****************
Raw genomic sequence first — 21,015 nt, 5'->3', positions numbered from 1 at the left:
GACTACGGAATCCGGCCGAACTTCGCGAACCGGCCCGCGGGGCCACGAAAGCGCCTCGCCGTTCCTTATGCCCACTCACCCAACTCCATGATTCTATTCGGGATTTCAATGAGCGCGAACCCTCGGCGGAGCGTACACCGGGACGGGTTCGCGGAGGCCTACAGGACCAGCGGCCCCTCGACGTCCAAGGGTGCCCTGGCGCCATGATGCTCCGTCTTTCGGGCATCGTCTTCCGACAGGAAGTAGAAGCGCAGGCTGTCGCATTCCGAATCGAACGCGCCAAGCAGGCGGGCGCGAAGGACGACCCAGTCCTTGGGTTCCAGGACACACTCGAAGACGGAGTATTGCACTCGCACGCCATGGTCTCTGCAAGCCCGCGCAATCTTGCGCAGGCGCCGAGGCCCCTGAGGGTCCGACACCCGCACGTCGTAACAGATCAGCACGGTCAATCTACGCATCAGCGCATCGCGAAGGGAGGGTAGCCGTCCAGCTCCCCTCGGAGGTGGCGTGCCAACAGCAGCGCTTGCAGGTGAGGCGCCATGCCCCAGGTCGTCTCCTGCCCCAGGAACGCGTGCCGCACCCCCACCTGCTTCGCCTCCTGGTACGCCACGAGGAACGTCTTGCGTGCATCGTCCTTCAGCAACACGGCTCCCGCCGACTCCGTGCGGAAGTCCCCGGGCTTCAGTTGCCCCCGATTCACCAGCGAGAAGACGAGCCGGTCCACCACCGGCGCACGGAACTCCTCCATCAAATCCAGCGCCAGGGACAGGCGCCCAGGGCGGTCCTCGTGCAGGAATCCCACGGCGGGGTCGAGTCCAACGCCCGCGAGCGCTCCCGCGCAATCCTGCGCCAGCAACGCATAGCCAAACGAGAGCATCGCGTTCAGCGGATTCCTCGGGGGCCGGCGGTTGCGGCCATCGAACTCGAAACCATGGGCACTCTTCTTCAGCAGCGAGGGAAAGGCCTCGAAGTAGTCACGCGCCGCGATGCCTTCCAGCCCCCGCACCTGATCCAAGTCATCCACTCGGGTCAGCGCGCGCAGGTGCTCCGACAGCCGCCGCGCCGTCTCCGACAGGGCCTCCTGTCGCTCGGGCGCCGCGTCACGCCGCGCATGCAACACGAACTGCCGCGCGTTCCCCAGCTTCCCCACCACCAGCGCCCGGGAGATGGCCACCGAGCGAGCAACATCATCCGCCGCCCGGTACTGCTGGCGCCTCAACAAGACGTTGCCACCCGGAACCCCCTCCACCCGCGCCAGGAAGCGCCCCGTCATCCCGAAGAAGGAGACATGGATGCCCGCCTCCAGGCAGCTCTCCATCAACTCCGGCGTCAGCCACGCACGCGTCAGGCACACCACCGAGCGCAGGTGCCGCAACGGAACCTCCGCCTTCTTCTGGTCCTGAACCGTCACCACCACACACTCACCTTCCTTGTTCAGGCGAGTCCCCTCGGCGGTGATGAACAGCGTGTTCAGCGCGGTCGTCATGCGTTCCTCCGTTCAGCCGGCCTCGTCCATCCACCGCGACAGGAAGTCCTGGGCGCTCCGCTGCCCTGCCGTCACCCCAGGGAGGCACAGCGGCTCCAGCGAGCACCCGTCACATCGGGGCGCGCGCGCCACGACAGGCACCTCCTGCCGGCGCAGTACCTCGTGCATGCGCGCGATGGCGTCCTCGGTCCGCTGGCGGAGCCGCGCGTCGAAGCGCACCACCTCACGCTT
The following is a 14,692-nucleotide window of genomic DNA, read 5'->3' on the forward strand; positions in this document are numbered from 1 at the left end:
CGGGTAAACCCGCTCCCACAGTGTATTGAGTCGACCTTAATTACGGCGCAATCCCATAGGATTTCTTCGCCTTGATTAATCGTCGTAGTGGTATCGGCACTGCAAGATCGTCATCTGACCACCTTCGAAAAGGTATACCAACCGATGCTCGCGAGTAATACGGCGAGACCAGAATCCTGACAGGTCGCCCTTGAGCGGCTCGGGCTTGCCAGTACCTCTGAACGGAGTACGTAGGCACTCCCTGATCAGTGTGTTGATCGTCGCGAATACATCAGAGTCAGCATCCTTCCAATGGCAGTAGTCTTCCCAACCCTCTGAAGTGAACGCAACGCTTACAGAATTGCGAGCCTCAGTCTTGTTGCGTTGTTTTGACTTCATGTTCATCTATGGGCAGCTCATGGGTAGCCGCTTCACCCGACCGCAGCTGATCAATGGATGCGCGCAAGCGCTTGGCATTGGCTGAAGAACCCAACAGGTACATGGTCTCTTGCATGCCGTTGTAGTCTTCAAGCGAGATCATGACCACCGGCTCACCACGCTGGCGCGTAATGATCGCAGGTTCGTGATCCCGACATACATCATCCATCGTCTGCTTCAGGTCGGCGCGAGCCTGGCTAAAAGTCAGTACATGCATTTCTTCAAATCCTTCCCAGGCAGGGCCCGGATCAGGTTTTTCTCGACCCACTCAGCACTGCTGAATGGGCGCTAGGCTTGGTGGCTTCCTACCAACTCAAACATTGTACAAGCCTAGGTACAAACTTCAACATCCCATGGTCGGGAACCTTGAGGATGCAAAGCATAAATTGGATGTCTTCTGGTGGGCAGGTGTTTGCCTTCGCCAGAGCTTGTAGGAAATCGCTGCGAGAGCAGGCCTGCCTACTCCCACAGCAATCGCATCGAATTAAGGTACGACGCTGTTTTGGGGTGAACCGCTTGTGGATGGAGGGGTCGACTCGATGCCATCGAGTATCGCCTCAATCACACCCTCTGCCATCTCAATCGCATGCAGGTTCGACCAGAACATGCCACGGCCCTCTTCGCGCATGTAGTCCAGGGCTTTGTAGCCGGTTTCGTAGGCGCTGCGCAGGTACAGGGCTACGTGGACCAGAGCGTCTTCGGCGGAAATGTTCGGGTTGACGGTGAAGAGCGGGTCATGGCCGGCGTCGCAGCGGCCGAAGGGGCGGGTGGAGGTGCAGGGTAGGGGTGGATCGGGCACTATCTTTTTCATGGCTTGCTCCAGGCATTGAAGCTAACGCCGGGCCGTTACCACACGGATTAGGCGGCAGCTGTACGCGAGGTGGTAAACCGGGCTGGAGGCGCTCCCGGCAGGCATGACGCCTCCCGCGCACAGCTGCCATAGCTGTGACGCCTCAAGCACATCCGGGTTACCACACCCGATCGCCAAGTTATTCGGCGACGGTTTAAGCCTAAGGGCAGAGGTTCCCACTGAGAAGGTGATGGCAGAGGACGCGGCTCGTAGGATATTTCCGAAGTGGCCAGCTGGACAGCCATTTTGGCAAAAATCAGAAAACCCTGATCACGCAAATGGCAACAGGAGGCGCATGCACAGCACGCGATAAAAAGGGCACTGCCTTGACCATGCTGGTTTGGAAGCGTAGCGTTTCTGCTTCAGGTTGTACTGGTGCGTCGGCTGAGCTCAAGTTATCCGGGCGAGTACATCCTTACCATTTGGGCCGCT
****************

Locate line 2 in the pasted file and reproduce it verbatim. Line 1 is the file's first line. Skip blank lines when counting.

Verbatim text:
GACTACGGAATCCGGCCGAACTTCGCGAACCGGCCCGCGGGGCCACGAAAGCGCCTCGCCGTTCCTTATGCCCACTCACCCAACTCCATGATTCTATTCGGGATTTCAATGAGCGCGAACCCTCGGCGGAGCGTACACCGGGACGGGTTCGCGGAGGCCTACAGGACCAGCGGCCCCTCGACGTCCAAGGGTGCCCTGGCGCCATGATGCTCCGTCTTTCGGGCATCGTCTTCCGACAGGAAGTAGAAGCGCAGGCTGTCGCATTCCGAATCGAACGCGCCAAGCAGGCGGGCGCGAAGGACGACCCAGTCCTTGGGTTCCAGGACACACTCGAAGACGGAGTATTGCACTCGCACGCCATGGTCTCTGCAAGCCCGCGCAATCTTGCGCAGGCGCCGAGGCCCCTGAGGGTCCGACACCCGCACGTCGTAACAGATCAGCACGGTCAATCTACGCATCAGCGCATCGCGAAGGGAGGGTAGCCGTCCAGCTCCCCTCGGAGGTGGCGTGCCAACAGCAGCGCTTGCAGGTGAGGCGCCATGCCCCAGGTCGTCTCCTGCCCCAGGAACGCGTGCCGCACCCCCACCTGCTTCGCCTCCTGGTACGCCACGAGGAACGTCTTGCGTGCATCGTCCTTCAGCAACACGGCTCCCGCCGACTCCGTGCGGAAGTCCCCGGGCTTCAGTTGCCCCCGATTCACCAGCGAGAAGACGAGCCGGTCCACCACCGGCGCACGGAACTCCTCCATCAAATCCAGCGCCAGGGACAGGCGCCCAGGGCGGTCCTCGTGCAGGAATCCCACGGCGGGGTCGAGTCCAACGCCCGCGAGCGCTCCCGCGCAATCCTGCGCCAGCAACGCATAGCCAAACGAGAGCATCGCGTTCAGCGGATTCCTCGGGGGCCGGCGGTTGCGGCCATCGAACTCGAAACCATGGGCACTCTTCTTCAGCAGCGAGGGAAAGGCCTCGAAGTAGTCACGCGCCGCGATGCCTTCCAGCCCCCGCACCTGATCCAAGTCATCCACTCGGGTCAGCGCGCGCAGGTGCTCCGACAGCCGCCGCGCCGTCTCCGACAGGGCCTCCTGTCGCTCGGGCGCCGCGTCACGCCGCGCATGCAACACGAACTGCCGCGCGTTCCCCAGCTTCCCCACCACCAGCGCCCGGGAGATGGCCACCGAGCGAGCAACATCATCCGCCGCCCGGTACTGCTGGCGCCTCAACAAGACGTTGCCACCCGGAACCCCCTCCACCCGCGCCAGGAAGCGCCCCGTCATCCCGAAGAAGGAGACATGGATGCCCGCCTCCAGGCAGCTCTCCATCAACTCCGGCGTCAGCCACGCACGCGTCAGGCACACCACCGAGCGCAGGTGCCGCAACGGAACCTCCGCCTTCTTCTGGTCCTGAACCGTCACCACCACACACTCACCTTCCTTGTTCAGGCGAGTCCCCTCGGCGGTGATGAACAGCGTGTTCAGCGCGGTCGTCATGCGTTCCTCCGTTCAGCCGGCCTCGTCCATCCACCGCGACAGGAAGTCCTGGGCGCTCCGCTGCCCTGCCGTCACCCCAGGGAGGCACAGCGGCTCCAGCGAGCACCCGTCACATCGGGGCGCGCGCGCCACGACAGGCACCTCCTGCCGGCGCAGTACCTCGTGCATGCGCGCGATGGCGTCCTCGGTCCGCTGGCGGAGCCGCGCGTCGAAGCGCACCACCTCACGCTT